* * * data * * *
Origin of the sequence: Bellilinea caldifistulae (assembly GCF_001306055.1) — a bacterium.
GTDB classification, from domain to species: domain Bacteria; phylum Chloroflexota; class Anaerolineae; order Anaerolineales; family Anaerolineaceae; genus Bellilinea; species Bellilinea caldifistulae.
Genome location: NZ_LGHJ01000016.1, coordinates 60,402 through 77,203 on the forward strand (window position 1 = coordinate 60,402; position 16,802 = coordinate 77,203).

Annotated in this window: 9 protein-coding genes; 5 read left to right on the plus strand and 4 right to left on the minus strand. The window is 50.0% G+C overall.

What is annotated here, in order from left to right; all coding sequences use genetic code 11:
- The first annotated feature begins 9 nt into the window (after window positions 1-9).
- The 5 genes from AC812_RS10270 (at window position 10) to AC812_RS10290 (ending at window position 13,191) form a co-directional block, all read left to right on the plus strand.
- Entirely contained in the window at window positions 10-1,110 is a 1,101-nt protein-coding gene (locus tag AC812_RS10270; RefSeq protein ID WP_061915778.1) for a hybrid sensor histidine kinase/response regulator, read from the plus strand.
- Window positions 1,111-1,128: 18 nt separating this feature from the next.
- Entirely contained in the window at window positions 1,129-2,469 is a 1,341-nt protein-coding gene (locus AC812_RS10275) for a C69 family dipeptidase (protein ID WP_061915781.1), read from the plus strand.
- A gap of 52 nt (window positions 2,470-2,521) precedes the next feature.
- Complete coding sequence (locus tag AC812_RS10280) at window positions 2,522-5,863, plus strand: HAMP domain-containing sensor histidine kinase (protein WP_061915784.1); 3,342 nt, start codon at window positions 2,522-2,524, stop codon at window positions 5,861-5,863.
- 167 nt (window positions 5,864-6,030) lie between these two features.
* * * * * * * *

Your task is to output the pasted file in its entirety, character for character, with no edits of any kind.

Origin of the sequence: Bellilinea caldifistulae (assembly GCF_001306055.1) — a bacterium.
GTDB classification, from domain to species: domain Bacteria; phylum Chloroflexota; class Anaerolineae; order Anaerolineales; family Anaerolineaceae; genus Bellilinea; species Bellilinea caldifistulae.
Genome location: NZ_LGHJ01000016.1, coordinates 60,402 through 77,203 on the forward strand (window position 1 = coordinate 60,402; position 16,802 = coordinate 77,203).

Annotated in this window: 9 protein-coding genes; 5 read left to right on the plus strand and 4 right to left on the minus strand. The window is 50.0% G+C overall.

What is annotated here, in order from left to right; all coding sequences use genetic code 11:
- The first annotated feature begins 9 nt into the window (after window positions 1-9).
- The 5 genes from AC812_RS10270 (at window position 10) to AC812_RS10290 (ending at window position 13,191) form a co-directional block, all read left to right on the plus strand.
- Entirely contained in the window at window positions 10-1,110 is a 1,101-nt protein-coding gene (locus tag AC812_RS10270; RefSeq protein ID WP_061915778.1) for a hybrid sensor histidine kinase/response regulator, read from the plus strand.
- Window positions 1,111-1,128: 18 nt separating this feature from the next.
- Entirely contained in the window at window positions 1,129-2,469 is a 1,341-nt protein-coding gene (locus AC812_RS10275) for a C69 family dipeptidase (protein ID WP_061915781.1), read from the plus strand.
- A gap of 52 nt (window positions 2,470-2,521) precedes the next feature.
- Complete coding sequence (locus tag AC812_RS10280) at window positions 2,522-5,863, plus strand: HAMP domain-containing sensor histidine kinase (protein WP_061915784.1); 3,342 nt, start codon at window positions 2,522-2,524, stop codon at window positions 5,861-5,863.
- 167 nt (window positions 5,864-6,030) lie between these two features.